5.30.2009

SQL Injection... Still? Really?

When it comes to development blunders there is one thing that really just rubs me the wrong way, no matter what language I see it in. SQL Injection is that one thing. I can understand XSS bugs, DOS vulnerabilities, buffer and stack overflows, information disclosure bugs, and just about any other type of application vulnerability that you can think of, but really there is just no excuse for the most basic SQL injection bugs to exist anymore.

If you do a google search for SQL Injection, you will see 'Results 1 - 10 of about 2,990,000 for sql injection'

Yes, you did read that correctly.. That really does say 2,990,000 results for SQL Injection. Seeing that should raise a big red flag in your minds eye, a big red flag that says, "Why, oh why is this still an issue?"

Code Injection as a generalized vulnerability is the act of embedding executable code into an application thereby forcing that application to perform an action specified by the user. This is a pretty broad description and really describes anything from a BOF (that's buffer overflow for you non-l33t types) to XSS (Cross Site Scripting) to my favorite SQL Injection.

Let me digress for a second.

The vast majority of websites on the internet are run by one guy in his spare time. Not every site has a Development Team full of Architects, Designers, Security Analysts, QA Analysts, and Database Administrators. That one guy acts as all of those people, and more often than not, doesn't look very good with any of those hats on. That one guy also relies on the 'frameworks' he downloads off of the interwebz to take care of all that tedious difficult stuff for him. Keep that in mind as we move forward along the tracks of my train of thought.

SQL Injection differs from most other types of code injection in that it has the ability to change the persistent state of an application or a site. There are some other forms of code injection that can do the same thing either by themselves or by accessing the persistent storage used by the application in the injected code, but every Skiddie in the world knows about ' or 1=1. Thus, if your app has this:

$badSQL = "Select * from users where username='$_GET['username']' and password='$_GET['password']'"

You end up with:

select * from users where username='Administrator' and password='' or 1=1

Go ahead now and type that into your MySQL Client and see what that returns... Whoops.. If you don't have a MySQL client, well, you'll just have to take my word for it that bad things follow.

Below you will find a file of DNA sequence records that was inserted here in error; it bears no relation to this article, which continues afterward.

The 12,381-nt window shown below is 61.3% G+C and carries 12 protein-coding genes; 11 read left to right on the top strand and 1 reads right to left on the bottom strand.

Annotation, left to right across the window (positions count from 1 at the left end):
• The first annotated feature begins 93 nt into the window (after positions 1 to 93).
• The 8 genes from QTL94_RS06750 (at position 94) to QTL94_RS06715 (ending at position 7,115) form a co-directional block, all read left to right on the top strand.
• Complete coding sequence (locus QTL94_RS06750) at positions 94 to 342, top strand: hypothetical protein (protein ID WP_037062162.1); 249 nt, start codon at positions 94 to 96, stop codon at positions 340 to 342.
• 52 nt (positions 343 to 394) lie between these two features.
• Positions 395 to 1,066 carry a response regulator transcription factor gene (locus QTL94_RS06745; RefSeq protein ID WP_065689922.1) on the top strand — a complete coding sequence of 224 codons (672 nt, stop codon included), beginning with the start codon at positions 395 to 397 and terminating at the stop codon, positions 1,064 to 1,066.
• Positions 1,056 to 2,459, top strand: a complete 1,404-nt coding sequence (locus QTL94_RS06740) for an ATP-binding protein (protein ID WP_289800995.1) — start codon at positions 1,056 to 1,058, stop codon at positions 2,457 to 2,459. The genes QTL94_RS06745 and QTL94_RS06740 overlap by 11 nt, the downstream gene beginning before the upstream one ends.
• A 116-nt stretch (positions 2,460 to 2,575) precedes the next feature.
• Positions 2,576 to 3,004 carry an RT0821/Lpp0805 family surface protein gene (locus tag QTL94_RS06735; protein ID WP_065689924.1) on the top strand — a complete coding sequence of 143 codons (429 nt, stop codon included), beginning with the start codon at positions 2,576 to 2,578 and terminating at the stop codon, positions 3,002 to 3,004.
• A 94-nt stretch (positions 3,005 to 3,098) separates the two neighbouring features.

I could spend all day (or night in this case) discussing all the different types of SQL Injection attacks, and all the proper ways to combat them; fortunately I don't have to because 2,990,000 pages have already gone down that path according to the mighty Google. That is beyond the scope of this article. What I want to talk about is why this is still happening. Why do we still see hundreds of new sites and apps each year falling victim to something that is so widely known, so easy to take care of in almost any language?

The answer is simple, and is the answer to most questions about things dealing with Application Security. The answer, my friends, is pure and simple HUMAN LAZINESS.

To put it in the simplest possible way, developers, and I use the term loosely, are either too lazy to care about fixing this simple issue, or too lazy to learn that it is an issue.

Option 1: Too lazy to care
This covers a pretty broad scope of excuses and general B.S. that these self proclaimed developers will use. Everything from "I didn't think that my app would get enough exposure to attract hackers." to "There's nothing worth stealing in my application anyways."

For the too lazy to care breed, let me just tell you this. Skiddies love your small website that you built for your bowling league photo album. You know why they love it? They may be skiddies, but even they know that they can completely take over your site and you will never be any the wiser because you are the guy that would never, never, ever expect to have your site pwnt.

Option 2: Too lazy to learn
I think this covers the vast majority of the people who are guilty of belonging to this caste of developer, specifically in the web space. This is the guy that got a PHP for Dummies book for christmas from his wife's brother's dog's former owner, read the first two chapters, and starts up a project on SourceForge for the newest latest greatest web app in the world. You sir, have commited the 8th Deadly Sin - "Thou shalt not distribute code that sucks"

So there it is. This is why SQL Injection has been and is still on the OWASP Top Ten List since 2004 when it was incepted.

In conclusion, I challenge you, blog-o-sphere, developers, humans - to write your next batch of code with input filtering and proper validation, or using parameterized queries (which I believe are available in almost every major interpreted or server-side language there is by now).

I challenge you to get this off of the OWASP Top Ten List for 2010.

I challenge you to overcome the laziness and put time and effort into learning your craft, or walk away and leave it to the people that do. There are plenty of ways you can get your information onto the tubez without ever having to write a single line of code.

While you're at it, I challenge you to share this post with your friends who may or may not fall into one of these categories, your friends who will read this and nod their head in agreement, and your friends who simply like to slashdot and facebook share every single page they come acrossed.

Until our next blog-o-spheric confrontation - may the schwartz be with you, farewell, and thanks for all the fish!

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